Inside DELTA: 5 Questions with Christine Cranford
Before coming to work for DELTA as an instructional designer, Christine Cranford taught technical writing as part of the Professional Writing Program here at NC State for 17 years. Cranford holds a Ph.D. in rhetoric, writing and professional communication from East Carolina University.
Originally from Atlanta, Cranford has lived in North Carolina for a long time and has worked with DELTA for four years.
Cranford answered a few questions recently to give us insight into how she transitioned from a faculty member to her role with DELTA and to share some interesting facts about herself.
How did you become interested in the instructional designer role at DELTA?
Cranford participated in an Online Course Improvement Program (OCIP) through DELTA five years ago. That program had a huge impact on her course and also provided her with a Quality Matters (QM) certification.
“I gained a clear perspective of my course and that allowed me to create a better student experience,” Cranford said. “I found that I loved the cohort experience and working with other faculty members, which eventually led me to become a QM peer reviewer as well as certified to teach the Applying the QM Rubric (APPQMR) workshop. My 20 years of experience teaching blended and online courses with gaining additional QM experience made transitioning to an instructional designer natural. Working at DELTA as an instructional designer allows me to support both the Course Quality Program and DELTA Grants, which supports one of my core values — creating quality student learning experiences.”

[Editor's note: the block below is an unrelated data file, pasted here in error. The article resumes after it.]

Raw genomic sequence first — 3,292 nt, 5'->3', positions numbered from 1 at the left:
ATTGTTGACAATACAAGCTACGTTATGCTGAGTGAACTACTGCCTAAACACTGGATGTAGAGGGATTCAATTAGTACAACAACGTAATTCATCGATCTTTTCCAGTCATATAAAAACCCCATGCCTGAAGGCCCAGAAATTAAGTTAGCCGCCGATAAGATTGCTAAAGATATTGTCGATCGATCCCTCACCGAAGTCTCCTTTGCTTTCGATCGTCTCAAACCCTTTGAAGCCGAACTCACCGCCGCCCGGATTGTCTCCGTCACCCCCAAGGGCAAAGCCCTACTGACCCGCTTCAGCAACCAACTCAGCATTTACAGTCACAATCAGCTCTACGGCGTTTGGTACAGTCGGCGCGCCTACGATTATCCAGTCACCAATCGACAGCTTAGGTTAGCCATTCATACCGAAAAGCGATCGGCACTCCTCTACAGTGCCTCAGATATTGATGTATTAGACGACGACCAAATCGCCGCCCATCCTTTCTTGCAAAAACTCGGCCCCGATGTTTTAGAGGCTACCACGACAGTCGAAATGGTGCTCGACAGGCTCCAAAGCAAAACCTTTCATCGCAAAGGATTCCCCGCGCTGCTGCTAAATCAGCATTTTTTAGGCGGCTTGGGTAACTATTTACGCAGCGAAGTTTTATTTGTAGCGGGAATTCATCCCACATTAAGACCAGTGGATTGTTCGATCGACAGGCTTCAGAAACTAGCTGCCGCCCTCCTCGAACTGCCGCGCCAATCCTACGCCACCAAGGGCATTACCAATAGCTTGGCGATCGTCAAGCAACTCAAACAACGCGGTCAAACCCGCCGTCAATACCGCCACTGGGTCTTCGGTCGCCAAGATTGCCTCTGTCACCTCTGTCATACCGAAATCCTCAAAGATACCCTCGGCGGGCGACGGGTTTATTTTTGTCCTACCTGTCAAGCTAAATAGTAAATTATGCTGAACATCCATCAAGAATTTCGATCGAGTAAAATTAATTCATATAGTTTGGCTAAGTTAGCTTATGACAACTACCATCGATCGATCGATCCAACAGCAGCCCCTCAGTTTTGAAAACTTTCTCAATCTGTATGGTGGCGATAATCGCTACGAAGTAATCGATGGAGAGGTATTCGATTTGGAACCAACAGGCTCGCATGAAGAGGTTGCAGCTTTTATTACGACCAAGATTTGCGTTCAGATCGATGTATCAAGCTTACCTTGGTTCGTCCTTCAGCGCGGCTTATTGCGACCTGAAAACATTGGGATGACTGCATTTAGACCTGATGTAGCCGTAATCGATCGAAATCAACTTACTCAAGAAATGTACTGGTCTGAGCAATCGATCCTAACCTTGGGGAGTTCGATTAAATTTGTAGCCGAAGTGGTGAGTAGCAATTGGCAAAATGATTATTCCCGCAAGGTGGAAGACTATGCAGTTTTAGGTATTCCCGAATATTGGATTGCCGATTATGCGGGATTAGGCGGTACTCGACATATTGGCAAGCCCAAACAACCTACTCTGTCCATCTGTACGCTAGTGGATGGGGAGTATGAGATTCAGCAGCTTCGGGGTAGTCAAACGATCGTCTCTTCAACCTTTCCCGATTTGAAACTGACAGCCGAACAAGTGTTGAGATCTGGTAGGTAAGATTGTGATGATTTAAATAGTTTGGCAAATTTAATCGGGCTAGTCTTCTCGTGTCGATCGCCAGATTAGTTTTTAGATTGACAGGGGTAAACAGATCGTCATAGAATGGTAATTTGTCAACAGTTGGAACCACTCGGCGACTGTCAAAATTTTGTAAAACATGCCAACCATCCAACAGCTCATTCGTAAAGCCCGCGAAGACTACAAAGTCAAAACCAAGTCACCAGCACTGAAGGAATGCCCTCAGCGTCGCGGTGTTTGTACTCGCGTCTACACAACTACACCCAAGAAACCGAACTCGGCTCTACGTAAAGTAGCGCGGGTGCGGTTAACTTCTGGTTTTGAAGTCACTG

How would you describe your position to someone unfamiliar with DELTA?
As a former instructor, Cranford understands the importance of designing course content with the student perspective in mind.
“Now I work with faculty to help them create a better learning experience for students,” Cranford says. “Helping faculty can range from aligning a course, building a learning community, to using technology to improve active learning. I also work with faculty to improve the quality of their courses and achieve Quality Matters Certification.”
What is your favorite experience at DELTA?
Cranford is a member of the Course Quality team and especially enjoys working with and supporting the Course Quality Program at NC State.
“Through the Course Improvement Grant, this program offers professional development to help faculty members improve the quality of their blended or online courses to earn Quality Matters Certification. In turn, this serves as evidence for a research-based, validated quality of blended or online courses that support student success at NC State.”
What do you enjoy most about your job?
“I love working with faculty members from disciplines different from my own background,” Cranford said. “I am always learning about subjects that I might know little about. It is inspiring to have the opportunity to work with faculty who are excited about their subject matter and excited about creating better learning experiences.”
Senior Instructional Designer Rebecca Sanchez agrees that Cranford’s passion for helping students and other faculty members to create engaging and effective learning environments shines through in her role at DELTA.
“Christine has been instrumental in developing the first eight WolfSNAPS sessions,” Sanchez said. “She is always ready with great ideas and happy to share her knowledge with others who want to get involved.”
What do you like to do in your spare time?
Cranford’s desire to learn and connect carries over into her personal life as well.
“I love to watch films, read, and travel. This year I decided to watch 100 films that I had not seen before. Right now, I am up to 66 films and still going!” Cranford said.
“In addition, during the pandemic, I picked up needlepointing, and I haven’t stopped stitching since then,” Cranford said. “Needlepointers are a wonderful community to connect with, as they are very supportive, funny, and kind. It is nice to think that the items that you create will hold a place within a long history of others’ needlework. The strings used to stitch connect us to the past as much as it connects us to the present.”